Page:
Earlier this spring was the beginning of Lent, a season which we Catholics mark (in theory) by a renewed focus on prayer, fasting and almsgiving. Another longstanding practice is to give something up. Giving up chocolate or beer is a nice way to make some changes to your life in a way that shifts your focus away from that loud, needy self, and toward higher purposes, but I have tried to go a little more radical.
I have given up other things in the past, like all alchol, sweets of all kinds, between-meal snacks and some other things. But this year I went nuclear and gave up Facebook. And in addition to some spiritual benefits, I learned a few things.
When I made the decision to give up Facebook, I was uncertain whether I could really do it. I was spending way too much time scrolling through my newsfeed. My inner compulsive feared missing some interesting thing posted by those in my circle of friends. A trip, a family milestone or an interesting article were things I was reluctant to miss out on.
One of my great personal weaknesses is keeping in touch with those I know. There are so many people I should visit, call, invite over or meet for a beer. But I just don’t. Is it because I am an introvert? Because I have too much to do in my daily life and allow these demands on my time to interfere with friendships? Because I am afraid that some of these friends are too busy to make time for me? Probably all of the above. Facebook has been a great thing for me in this regard, a way to stay connected to people I don’t get to see very often.
But on Ash Wednesday I pulled the plug. Cold turkey. I am an ex smoker, so I know all about cold turkey and it is not fun at all. After a few days of withdrawal, I settled in and found other things to occupy my time. So what did I learn?
First, FB is no longer a social network but a platform to deliver news and advertising. From its inception, Facebook has billed itself as a “social network”. It has developed as THE place to connect with friends and family. In recent years, however, it has morphed into something else. While I was tuning in to keep up on what those I know and (sometimes) love were doing in their lives, I was getting a higher and higher concentration of news stories and targeted advertisements. That volume of stuff was stealing time from me, time that I was trying to devote to staying connected with those I know.
Second, a very small subset of my FB friends were contributing to the shrill and grating way in which we do political discourse these days. Although I am a conservative, I consider it an obligation to read well-reasoned and well-written articles which support points of view that are different from my own. After all, how can I understand an issue if I do not consider what others have to say about it?
Sources such as these, however, do not seem to get a lot of exposure on FB. Instead, we get snarky memes and sensational headlines that tout clickbait articles like “You Won’t Believe Hillary Clinton’s Reaction To Bill’s Love Child” or “How Donald Trump Has . . . ” (It doesn’t matter, you can insert just about anything here and it would illustrate my point.) I don’t want to read this stuff. It does not try to persuade, but is instead only there to light the torches of the angry villagers before they head out to storm the castle during the lightning storm. Or shoot someone on a baseball diamond. I learned that I didn’t miss this stuff at all.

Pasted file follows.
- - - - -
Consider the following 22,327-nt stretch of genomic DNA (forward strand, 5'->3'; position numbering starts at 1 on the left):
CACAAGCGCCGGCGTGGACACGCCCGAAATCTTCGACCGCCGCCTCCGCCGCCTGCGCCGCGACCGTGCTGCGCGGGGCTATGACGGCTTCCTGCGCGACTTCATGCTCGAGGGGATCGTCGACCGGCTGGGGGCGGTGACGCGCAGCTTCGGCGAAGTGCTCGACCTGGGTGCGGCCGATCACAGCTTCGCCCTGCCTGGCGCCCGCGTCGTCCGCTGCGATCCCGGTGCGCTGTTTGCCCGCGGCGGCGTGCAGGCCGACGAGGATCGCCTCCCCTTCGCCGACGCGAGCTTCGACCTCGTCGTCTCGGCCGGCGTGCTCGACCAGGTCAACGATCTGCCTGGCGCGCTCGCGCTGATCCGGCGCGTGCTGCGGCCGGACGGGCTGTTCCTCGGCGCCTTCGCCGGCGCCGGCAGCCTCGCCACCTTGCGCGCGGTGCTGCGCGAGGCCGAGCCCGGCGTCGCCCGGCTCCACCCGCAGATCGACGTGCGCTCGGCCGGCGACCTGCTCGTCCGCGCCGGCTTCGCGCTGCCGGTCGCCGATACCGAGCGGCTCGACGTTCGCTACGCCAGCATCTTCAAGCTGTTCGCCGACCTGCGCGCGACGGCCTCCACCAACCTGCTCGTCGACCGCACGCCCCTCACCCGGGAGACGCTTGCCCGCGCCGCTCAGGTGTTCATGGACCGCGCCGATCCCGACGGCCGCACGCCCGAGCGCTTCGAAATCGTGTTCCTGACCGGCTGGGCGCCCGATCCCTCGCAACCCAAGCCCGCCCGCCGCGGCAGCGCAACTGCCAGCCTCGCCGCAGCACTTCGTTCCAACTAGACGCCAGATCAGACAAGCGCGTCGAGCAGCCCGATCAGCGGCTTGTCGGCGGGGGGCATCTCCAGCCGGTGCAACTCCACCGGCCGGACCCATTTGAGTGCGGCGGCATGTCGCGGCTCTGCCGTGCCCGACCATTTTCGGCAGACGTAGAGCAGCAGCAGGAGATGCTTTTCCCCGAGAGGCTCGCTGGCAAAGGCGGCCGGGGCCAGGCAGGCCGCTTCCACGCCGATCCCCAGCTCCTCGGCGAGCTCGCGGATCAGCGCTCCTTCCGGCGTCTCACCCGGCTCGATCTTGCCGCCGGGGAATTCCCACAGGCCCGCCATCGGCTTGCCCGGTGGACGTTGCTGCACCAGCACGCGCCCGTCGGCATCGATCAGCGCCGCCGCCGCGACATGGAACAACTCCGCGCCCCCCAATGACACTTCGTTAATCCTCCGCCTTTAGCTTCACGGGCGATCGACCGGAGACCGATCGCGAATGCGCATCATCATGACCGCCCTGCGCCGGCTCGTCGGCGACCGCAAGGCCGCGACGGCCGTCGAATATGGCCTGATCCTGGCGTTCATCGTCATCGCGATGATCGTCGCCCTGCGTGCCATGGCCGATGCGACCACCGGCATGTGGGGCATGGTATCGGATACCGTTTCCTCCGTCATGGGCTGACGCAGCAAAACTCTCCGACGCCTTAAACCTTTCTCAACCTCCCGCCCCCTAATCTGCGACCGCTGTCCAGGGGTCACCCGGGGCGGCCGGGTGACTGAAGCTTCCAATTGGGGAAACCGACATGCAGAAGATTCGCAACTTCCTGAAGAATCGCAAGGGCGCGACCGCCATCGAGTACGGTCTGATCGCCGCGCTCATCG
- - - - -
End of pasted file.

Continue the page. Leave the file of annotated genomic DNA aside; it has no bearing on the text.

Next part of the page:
Third, I learned how a sense of calm settled over me when I no longer felt that inner drive to “keep up” with the newsfeed. Before, I would keep scrolling and scrolling until I got back to what I had seen on my last FB dive. Really, do they have to keep messing with the order of posts? More than many, I have a need to be complete. When I read something, I want to read all of it. But when I released myself from that compulsion to finish what I started and to do a complete job of it (even on something as unnecessary as keeping up with a FB newsfeed) my level of serenity improved. I was calm.
As family things settled down later in the day on Easter Sunday, I thought about my Facebook usage. I actually considered not going back. But in the end, I decided to go back, but with some different attitudes.
One is that I seem to have broken through my previously obsessive need to “keep up”. Sometimes I scroll through my newsfeed and sometimes (more often) I don’t. I am sure I miss things, but you know what? It’s OK.
I have also resisted getting drawn into contentious topics. Facebook is a terrible forum for debating serious issues. FB does not allow the time or space to really develop thoughts or arguments, and it certainly does not encourage the kind of attention span that would lead someone to read through a 600 word comment. If the issue and the forum is as likely to lead to a cheap, snarky shot as to a reasonable response, best to just keep walking. Just because you can say something doesn’t mean that it is a good idea.
Finally, I reminded myself that there is some good stuff there too. I love hearing from distant family and from old friends, and I missed these parts a lot. Enough, as it turned out, to tip the balance towards re-engaging with The Monster.
I do not flatter myself by supposing that Mark Zuckerberg is among my readers. But if he were, I would suggest that there was a tradeoff to be made between maintaining the kind of “social network” that he invented and becoming rich from it. That tradeoff was made, and Mr. Z is a fabulously wealthy man. He should not, however, be surprised if his choice results in more and more of us deciding that what he built is something that we are better off without.
After spending six weeks away from Facebook to think about my life and what part Facebook deserves to play in it, I decided that Facebook’s claim on my time is a lot more tenuous than I would have believed a few months ago. And I don’t think I am alone.